Ms. Triplett suggests, “If you are finding that you are experiencing any of these changes for more than a few weeks, it is good to find someone to talk about it with, whether that is a friend, parent, priest, or counselor. The sooner you can recognize when you might need a little extra support, the sooner you can get back on track and feel better”. 

Suppose you need strategies or coping techniques to help manage your mental health while balancing schoolwork. In that case, Ms. Triplett suggests “maintaining a good schedule that balances school, sports, activities, friends or family, spirituality, while also taking care of your emotional and physical health.” 

It’s good to have an equal balance between all aspects of life. Having activities that bring you joy and surrounding yourself with people you care about are always an excellent resource for when you need to disconnect from anything causing you stress.

Some basic things you can do are: “getting the recommended 8 hours of sleep each night, eating three well-balanced nourishing meals per day, staying hydrated, exercising for 30 minutes per day, making time to do activities that you enjoy—such as reading or watching a movie, getting daily sunshine for Vitamin D, cultivating your spiritual needs, engaging in activities that help decrease stress—such as yoga or deep breathing exercises, connecting with friends and family in meaningful ways, avoiding too much caffeine, and saying no to drugs, alcohol, or nicotine,” stated Ms. Triplett.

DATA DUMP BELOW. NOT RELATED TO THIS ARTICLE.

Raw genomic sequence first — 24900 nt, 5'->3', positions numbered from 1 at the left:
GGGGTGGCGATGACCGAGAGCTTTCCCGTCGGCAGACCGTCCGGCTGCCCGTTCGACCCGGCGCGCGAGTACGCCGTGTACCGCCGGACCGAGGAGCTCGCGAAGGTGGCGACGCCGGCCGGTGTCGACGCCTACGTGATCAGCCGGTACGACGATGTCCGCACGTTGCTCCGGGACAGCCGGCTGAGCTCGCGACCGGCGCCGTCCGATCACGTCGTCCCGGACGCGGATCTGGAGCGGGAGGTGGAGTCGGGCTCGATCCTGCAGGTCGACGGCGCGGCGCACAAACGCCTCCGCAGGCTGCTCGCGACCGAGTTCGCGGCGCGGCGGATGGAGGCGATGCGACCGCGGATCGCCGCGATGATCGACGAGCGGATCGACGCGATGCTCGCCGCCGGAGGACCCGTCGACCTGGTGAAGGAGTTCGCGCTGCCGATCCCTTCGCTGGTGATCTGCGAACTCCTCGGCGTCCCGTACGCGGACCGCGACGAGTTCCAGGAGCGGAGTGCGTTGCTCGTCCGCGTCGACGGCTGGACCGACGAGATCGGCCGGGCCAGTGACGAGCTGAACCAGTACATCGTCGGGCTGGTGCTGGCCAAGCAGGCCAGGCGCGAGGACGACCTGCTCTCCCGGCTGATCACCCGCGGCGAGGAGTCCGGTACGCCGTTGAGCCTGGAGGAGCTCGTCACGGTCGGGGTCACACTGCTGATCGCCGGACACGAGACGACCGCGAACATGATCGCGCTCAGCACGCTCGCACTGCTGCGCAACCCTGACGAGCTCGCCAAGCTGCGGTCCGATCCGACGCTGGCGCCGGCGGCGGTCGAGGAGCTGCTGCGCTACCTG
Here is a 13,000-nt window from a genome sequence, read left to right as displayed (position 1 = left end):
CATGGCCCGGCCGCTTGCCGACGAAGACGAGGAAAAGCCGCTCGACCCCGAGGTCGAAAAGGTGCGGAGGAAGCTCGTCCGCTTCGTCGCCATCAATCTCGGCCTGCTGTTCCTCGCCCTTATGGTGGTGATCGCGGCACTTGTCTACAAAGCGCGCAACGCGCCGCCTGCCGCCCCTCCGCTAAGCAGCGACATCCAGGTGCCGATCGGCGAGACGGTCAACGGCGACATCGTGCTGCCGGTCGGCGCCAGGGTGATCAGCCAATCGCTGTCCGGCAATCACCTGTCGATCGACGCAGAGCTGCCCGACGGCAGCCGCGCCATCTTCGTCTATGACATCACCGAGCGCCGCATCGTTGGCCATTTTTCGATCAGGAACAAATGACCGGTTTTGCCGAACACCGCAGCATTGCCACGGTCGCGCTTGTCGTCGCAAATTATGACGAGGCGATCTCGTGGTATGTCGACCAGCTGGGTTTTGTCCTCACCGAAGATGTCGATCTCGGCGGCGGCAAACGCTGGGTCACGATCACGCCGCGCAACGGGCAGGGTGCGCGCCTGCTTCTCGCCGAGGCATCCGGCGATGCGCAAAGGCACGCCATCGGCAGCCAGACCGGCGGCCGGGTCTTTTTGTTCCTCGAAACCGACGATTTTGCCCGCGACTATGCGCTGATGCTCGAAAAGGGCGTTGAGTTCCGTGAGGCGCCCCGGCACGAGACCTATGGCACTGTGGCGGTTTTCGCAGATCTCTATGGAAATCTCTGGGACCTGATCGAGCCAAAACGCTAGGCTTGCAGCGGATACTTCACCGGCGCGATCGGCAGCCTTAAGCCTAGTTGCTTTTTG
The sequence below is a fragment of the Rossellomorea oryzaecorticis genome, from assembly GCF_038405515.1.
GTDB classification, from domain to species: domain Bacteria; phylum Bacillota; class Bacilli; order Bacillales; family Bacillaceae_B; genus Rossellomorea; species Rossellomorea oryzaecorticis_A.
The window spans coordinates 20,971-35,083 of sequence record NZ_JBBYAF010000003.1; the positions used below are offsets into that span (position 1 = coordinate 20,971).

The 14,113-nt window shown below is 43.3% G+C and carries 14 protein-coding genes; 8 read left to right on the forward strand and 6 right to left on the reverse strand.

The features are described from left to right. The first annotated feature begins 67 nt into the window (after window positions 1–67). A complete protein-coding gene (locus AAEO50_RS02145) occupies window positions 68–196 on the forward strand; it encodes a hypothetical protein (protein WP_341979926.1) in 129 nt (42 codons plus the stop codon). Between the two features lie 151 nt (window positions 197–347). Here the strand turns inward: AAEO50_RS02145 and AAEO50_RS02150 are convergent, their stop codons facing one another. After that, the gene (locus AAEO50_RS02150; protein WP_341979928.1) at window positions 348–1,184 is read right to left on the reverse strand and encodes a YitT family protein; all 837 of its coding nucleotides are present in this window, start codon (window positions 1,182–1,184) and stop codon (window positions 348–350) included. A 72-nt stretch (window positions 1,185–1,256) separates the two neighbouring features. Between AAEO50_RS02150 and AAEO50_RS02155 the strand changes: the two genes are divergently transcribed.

Self-care plays an important role in maintaining good mental health. Ms. Triplett shared, “There is an erroneous belief that you have to set aside a lot of time for self-care, but if you can just find 15 minutes a day to invest in yourself, that can make a big difference”. 

She suggests doing this by “waking up 15 minutes early so you can start the morning off on the right foot, or doing 15 minutes of meditation and deep breathing as you are unwinding in bed at night”. 

“Say positive affirmations about yourself on the drive to school. Learn to say no to things that you don’t have to do so you can prioritize your time on things that you really need to do. Take regular breaks from social media so you can tune out. Avoid negative people and stick to those who lift you up. Don’t be afraid to ask for help when you need it”. These are all small habits of self-care that you can incorporate into your daily life. 

If you’re struggling with stress or anxiety and it’s taking a toll on your overall well-being, remember that you’re never alone. Reach out to someone you trust, like a family member or friend, and consider seeking support from Evolve Therapy. Remember, it’s okay to ask for help when you need it.

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About the Contributor
Carissa Vanzant-Thomas
Carissa Vanzant-Thomas, Columns Editor
Hi! I’m Carissa Vanzant-Thomas, and I’m passionate about wellness and mental health. As the lead editor of the wellness column, I have learned many new things about the importance of self-care and maintaining our mental health. I believe that being a journalist on this topic will help spread awareness of the mental health crisis and hopefully be a great resource to CCHS students. In my free time, I enjoy baking, watching movies, and spending time with my family and friends.